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Simpson Case Bonuses, Deals

November 19, 1995

* I have been a deputy district attorney for 24 years. During that career I have tried more than 200 felony jury trials. Forty-six of them were murder cases. I tried every one alone. I had no staff, no assistants, no law clerks. In each case I spent most of the working day in court, which meant anything else connected with the case, such as witness interviews, legal research, additional investigation, conferences with the investigating officer, was done on my time. I received no bonuses, no overtime. I never even thought to ask for such benefits. Why? Because it's my job--that's what I do. Right now in this county there are several hundred deputy district attorneys doing the same thing.

Now I see the Simpson prosecutors received bonuses (Nov. 9) and vast amounts of overtime. During this same period young Grade 1 and Grade 2 deputy district attorneys with families and mortgages were told they could not be promoted or get their step raises due to budget problems!

Remember, taxpayers, it's your money that Dist. Atty. Gil Garcetti handed over.

JIM FAGAN

Lakewood

* I read with interest your article regarding the bonuses given by Garcetti to the three Simpson prosecutors. I congratulate the district attorney for having the common sense to reward hard work. Prosecutors Marcia Clark, Christopher Darden and William Hodgman did an excellent job under the circumstances. They performed beyond the call of duty.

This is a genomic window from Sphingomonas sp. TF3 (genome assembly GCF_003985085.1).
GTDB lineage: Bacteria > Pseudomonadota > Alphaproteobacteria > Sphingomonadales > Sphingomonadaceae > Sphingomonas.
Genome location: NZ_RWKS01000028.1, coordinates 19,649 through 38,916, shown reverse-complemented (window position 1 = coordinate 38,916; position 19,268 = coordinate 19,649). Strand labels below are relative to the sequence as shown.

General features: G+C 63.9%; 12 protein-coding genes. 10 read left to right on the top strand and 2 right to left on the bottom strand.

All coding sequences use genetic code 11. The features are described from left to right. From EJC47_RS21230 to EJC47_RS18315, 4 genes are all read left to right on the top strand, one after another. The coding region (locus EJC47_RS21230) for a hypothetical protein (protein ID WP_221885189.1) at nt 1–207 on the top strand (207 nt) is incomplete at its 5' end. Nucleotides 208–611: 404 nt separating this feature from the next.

It is elementary that in order to attract qualified employees excellent work should be rewarded. The "Dream Team" was paid millions of dollars and they deserved every penny. The prosecutors worked day and night for 16 months. A bonus is clearly in order to show our appreciation.

ANDREW FRIEDMAN

Los Angeles

* Clark is selling her story for $4.2 million. I think she should split it with the government, for several reasons:

* What she is selling is partly government property, like the memorabilia of statesmen.

* She was paid to do her job, and the job was to carry out a public function. The assignment itself carried publicity value, before she was given it, for whoever performed it. That's public property she's converting to private use.

* The government is entitled to recover a little of its financial outlay, which is another way of saying, perhaps, that its "investment" created an opportunity that doesn't belong only to her.

* There is a "Son of Sam" law principle here. No one, not just the criminals, should profit by a crime (and a crime was committed here, whoever did it).

* She lost.

JONATHAN D. KAUFELT

Los Angeles

* Deputy Dist. Attys. Hodgman, Clark and Darden received bonuses from being on TV (free notoriety) to promote the chances of getting lucrative deals in the future. Darden has reportedly gotten a bonus $1.5-million book deal. These attorneys tried their best, but they lost the case. Garcetti is wrong to give away taxpayer money. (If they won the case, I would feel the bonuses meant something.)

TERENCE WONG

Santa Monica

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